In general, the Canaan Dog is possibly one of the healthiest breeds around, with no known hereditary problems. As breeders we have a responsibility to ensure that the breed remains so, not just for today but for future generations. To help us with this, we use every tool that is available today, including testing all our dogs for hereditary problems such as HD and PL, and looking at inbreeding coefficiencies. Of course this still doesn’t guarantee the perfect dog, but it does give us much more information to base our decisions upon than just the phenotype (looks) of the dog.

Here I go through some things which have apparently, at one time or another, been seen in the breed. Of course there may be others that I do not know about. If you know of other issues, or can expand upon what I have written here, perhaps you could let me know.

Hypothyroidism, Epilepsy, Progressive Retinal Atrophy (PRA), Cryptorchidism, Hip Dysplasia (HD), Osteochondritis Dissecans (OCD)

In his book “Control of Canine Genetic Diseases”, George Padgett lists the above diseases as having been seen at one time or another within the Canaan Dog. His research took place in the USA and, as far as I am aware, epilepsy and pra have only been seen within the breed in the USA.

Hip Dysplasia (HD)

Having had a very bad experience some years ago when having our first Dalmatian hip-scored, we were obviously very wary of having another dog tested and going through a similar experience. Therefore we did not have Evie scored before breeding from her. It was nothing to do with “not believing in it”, as some have said, because we did, we were simply frightened of the possibility of losing her under anaesthetic. However, having gained more knowledge on both HD and hip-scores since then, together with the fact that dogs can nowadays be merely sedated to x-ray, we now hip-score all our dogs.

Whilst, to my knowledge, hip dysplasia has not been seen to be expressed in this country, there are dogs with very poor hip-scores (radiographical hip dysplasia). Because we have a very small genetic pool, it is important that these dogs are not simply excluded from the gene pool, so as to help with diversity. But it is equally important that the stud dog (or brood bitch) be chosen very carefully, having a good hip score and, if it has had progeny, that the progeny also have good scores.

We therefore believe that it is important to test all dogs, especially those used for breeding, to ensure that high scores do not persist, and HD does not become an expressed problem in the future. Indeed, in an article he wrote for The Canaan Dog Club newsletter a few years ago, Dr Malcolm Willis, well known geneticist, advised this.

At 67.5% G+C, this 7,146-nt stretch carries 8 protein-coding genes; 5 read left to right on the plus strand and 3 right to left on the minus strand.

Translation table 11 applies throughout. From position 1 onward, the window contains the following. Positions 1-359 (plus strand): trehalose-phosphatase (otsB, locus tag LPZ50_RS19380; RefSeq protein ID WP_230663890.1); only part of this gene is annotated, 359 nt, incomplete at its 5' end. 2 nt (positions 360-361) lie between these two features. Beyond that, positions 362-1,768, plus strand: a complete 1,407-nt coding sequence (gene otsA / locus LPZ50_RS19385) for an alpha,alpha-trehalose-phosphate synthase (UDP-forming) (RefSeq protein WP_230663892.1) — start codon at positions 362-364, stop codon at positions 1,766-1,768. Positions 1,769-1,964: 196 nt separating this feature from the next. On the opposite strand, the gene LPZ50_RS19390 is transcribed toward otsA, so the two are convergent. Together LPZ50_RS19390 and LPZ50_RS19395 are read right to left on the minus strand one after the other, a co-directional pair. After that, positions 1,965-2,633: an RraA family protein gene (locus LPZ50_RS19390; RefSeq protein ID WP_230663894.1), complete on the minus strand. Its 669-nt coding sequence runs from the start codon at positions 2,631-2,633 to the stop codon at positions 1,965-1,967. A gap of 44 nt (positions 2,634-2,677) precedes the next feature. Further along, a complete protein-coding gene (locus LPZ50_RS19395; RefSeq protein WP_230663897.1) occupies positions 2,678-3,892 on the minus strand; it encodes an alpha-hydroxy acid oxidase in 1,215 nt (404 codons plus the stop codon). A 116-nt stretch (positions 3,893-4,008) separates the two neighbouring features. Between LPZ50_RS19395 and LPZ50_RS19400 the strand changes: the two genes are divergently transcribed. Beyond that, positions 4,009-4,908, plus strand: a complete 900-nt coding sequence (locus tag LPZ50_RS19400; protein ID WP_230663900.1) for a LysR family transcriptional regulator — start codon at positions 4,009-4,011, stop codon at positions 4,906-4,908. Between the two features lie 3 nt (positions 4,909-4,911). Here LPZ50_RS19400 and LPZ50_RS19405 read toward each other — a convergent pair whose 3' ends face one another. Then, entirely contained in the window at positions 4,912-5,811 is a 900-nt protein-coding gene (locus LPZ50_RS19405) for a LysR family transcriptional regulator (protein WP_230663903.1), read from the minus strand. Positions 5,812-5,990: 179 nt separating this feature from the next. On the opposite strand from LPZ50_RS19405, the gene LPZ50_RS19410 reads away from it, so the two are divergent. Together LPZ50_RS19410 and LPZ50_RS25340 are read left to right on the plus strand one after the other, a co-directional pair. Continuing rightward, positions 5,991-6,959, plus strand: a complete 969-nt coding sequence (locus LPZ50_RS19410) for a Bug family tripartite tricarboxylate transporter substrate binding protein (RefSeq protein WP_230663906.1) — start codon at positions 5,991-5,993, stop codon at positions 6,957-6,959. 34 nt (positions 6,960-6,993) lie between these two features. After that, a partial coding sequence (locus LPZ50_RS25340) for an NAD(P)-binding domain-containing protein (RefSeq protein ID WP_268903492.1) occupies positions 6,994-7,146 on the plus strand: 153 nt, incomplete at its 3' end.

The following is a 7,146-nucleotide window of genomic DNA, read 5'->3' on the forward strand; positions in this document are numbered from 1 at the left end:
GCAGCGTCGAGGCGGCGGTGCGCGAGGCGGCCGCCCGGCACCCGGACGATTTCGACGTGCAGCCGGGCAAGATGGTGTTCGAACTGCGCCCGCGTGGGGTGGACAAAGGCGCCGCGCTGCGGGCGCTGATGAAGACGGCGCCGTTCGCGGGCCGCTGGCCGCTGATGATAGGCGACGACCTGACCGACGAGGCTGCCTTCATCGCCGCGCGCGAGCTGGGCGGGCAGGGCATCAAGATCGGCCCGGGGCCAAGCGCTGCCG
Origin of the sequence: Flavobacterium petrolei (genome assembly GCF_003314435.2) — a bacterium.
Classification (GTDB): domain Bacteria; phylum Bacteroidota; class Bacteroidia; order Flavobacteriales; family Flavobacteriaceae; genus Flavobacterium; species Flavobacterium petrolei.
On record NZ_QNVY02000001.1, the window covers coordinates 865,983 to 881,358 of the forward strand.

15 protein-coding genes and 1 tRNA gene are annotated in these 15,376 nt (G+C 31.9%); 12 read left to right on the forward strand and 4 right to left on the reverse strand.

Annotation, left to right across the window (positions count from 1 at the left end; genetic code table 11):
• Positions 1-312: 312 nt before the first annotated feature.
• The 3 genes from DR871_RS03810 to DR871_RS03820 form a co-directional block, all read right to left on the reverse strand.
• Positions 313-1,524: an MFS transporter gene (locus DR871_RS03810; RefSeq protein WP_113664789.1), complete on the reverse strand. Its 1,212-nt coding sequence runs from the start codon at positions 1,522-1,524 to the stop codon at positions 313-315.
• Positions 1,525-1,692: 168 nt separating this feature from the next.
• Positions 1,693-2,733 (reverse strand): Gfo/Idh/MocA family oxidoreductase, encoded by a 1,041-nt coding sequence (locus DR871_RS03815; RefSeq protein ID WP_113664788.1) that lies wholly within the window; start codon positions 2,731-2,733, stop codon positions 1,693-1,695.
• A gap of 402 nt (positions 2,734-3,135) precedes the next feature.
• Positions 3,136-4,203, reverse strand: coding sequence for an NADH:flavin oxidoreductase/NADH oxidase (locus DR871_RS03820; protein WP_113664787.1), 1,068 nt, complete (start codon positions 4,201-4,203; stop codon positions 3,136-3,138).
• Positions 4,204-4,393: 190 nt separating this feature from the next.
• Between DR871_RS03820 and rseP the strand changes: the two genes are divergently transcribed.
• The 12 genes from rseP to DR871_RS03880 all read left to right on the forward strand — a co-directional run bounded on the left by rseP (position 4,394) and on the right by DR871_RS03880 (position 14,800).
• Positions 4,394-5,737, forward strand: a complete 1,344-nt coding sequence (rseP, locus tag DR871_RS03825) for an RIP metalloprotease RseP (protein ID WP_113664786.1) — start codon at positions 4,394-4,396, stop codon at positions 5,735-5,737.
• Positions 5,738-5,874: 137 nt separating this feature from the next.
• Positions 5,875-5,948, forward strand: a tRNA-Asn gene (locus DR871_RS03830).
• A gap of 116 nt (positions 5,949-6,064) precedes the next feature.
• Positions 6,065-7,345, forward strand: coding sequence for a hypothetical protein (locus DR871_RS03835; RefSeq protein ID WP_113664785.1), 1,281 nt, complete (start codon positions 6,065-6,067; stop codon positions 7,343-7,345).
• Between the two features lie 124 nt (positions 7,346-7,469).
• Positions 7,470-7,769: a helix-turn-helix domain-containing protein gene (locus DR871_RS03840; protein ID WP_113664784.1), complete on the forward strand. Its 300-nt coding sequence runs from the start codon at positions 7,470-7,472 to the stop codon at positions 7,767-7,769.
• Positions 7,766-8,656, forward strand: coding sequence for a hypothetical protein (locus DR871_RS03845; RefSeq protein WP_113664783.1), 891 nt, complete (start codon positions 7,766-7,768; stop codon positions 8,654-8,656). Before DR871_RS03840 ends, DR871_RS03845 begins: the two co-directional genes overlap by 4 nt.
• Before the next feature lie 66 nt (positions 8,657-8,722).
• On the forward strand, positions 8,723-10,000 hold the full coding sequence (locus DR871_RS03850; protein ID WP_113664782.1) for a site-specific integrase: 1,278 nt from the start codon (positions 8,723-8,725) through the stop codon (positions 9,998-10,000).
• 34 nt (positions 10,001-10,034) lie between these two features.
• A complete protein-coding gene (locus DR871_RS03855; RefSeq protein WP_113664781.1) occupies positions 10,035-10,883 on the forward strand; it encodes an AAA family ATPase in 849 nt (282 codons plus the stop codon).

Patella Luxation (PL)

We first heard about PL the hard way, when a puppy we bred and sent to America was diagnosed with bi-lateral patella luxation. The vet who performed surgery believed it was probably congenital (present at birth), but we unfortunately have no way of knowing at this time whether or not it was inherited or merely a mutation.

Patella luxation is strongly suspected of being inherited, but it can also be caused by trauma. When the luxation is from trauma, something has occurred that has caused the knee to be forced out of normal alignment. Usually the traumatic injury occurs when the dog’s leg gets caught somehow and he struggles to pull free. Or during an overly enthusiastic playtime when the playmate grabs the foot and holds tight while the excited puppy tries to get away. Any other similar accident can permanently injure this small joint.

If the luxation is believed to be of a genetic nature, it is due to an abnormal development of the leg. The possible mode of inheritance is at present undetermined, but it is believed that it may be a polygenic threshold trait. This means that any number of genes may be involved, and that dogs are not “carriers”, but it is merely an unfortunate specific combination of certain genes from the parents that produce patella luxation.

As with all polygenic traits, affected dogs should not be bred from as the risk of producing puppies with patella luxation would then be increased.

On making further enquiries within the breed, we found out that there were a few cases some years ago in Holland and Israel. However, there have been so few cases that it was not really possible to analyse, although they appeared to be quite random and therefore more likely to be simply unfortunate instances rather that an inherited problem.

Since then, all our dogs have been tested clear for PL, and each litter is also tested at the age of 8 weeks before leaving for their new homes.


Degenerative Myelopathy